The Senate's newest Republican member made clear Saturday that he would
not support the health reform proposals before him in the Republican
weekly radio address.
Sen. George LeMieux (R-Fla.) said that the health proposals in the Senate would weigh down states' budgets and would be harmful to the U.S. economy.
LeMieux was appointed to fill the seat left vacant by Sen. Mel Martinez (R-Fla.) in early September by Florida Gov. Charlie Crist (R), who is running for Senate in 2010. While Crist has posed as more of a centrist, having supported the president's stimulus package and other priorities, LeMieux blasted the healthcare reform proposals closely aligned with President Barack ObamaBarack ObamaFor Trump, foreign policy should begin and end with China Harvard spat between Clinton, Trump camps proves Dems can't accept Trump's improving Wrestling mogul McMahon could slam her way into Trump administration MORE.
The newly minted senator said the proposals before Congress would drive up the deficit and diminish choices for consumers, echoing the long-made concerns of his Republican colleagues in the Senate.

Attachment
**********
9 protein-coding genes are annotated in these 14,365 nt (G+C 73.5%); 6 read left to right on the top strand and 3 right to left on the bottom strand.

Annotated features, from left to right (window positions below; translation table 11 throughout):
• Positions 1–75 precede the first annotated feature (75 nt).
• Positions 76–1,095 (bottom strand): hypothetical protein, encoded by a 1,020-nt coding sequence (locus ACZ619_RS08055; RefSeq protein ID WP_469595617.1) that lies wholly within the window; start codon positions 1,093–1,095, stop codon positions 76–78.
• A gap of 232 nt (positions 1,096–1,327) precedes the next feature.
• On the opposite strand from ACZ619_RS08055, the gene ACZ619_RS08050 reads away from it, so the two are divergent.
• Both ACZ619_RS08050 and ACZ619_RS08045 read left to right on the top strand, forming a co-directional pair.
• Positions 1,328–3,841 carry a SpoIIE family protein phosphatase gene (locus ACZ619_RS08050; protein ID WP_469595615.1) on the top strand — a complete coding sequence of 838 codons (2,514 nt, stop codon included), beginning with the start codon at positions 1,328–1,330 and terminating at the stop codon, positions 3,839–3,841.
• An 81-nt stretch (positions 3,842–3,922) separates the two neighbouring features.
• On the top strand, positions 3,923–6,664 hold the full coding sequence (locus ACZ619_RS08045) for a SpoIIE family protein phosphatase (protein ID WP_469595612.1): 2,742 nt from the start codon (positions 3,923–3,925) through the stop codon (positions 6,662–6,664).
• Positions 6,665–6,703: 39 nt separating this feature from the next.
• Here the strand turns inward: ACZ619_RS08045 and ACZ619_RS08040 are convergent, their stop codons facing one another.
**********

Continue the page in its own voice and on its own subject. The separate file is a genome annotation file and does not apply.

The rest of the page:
He said that the health proposals would place an undue burden on states' budgets, many of which would have to assume some costs of the new health plans, while abiding by state constitutions mandating a balanced budget.
“Unlike the federal government, our states have to balance their budgets, and they can’t print more money to pay for programs they can’t afford," LeMieux said. “Piling on additional obligations would mean even more severe cuts to roads, schools, law enforcement and other essential state services."
The Florida Republican reiterated GOP talking points on portability for plans, and diminishing medical malpractice lawsuits.
“President Obama has said he wants a budget-neutral, bipartisan bill. Republicans welcome that effort," he said. “As we prepare to debate the plan in the United States Senate, I remain hopeful we can reach consensus on a proposal that will reduce costs and increase access to healthcare for those who are uninsured, while protecting the quality of care for all Americans."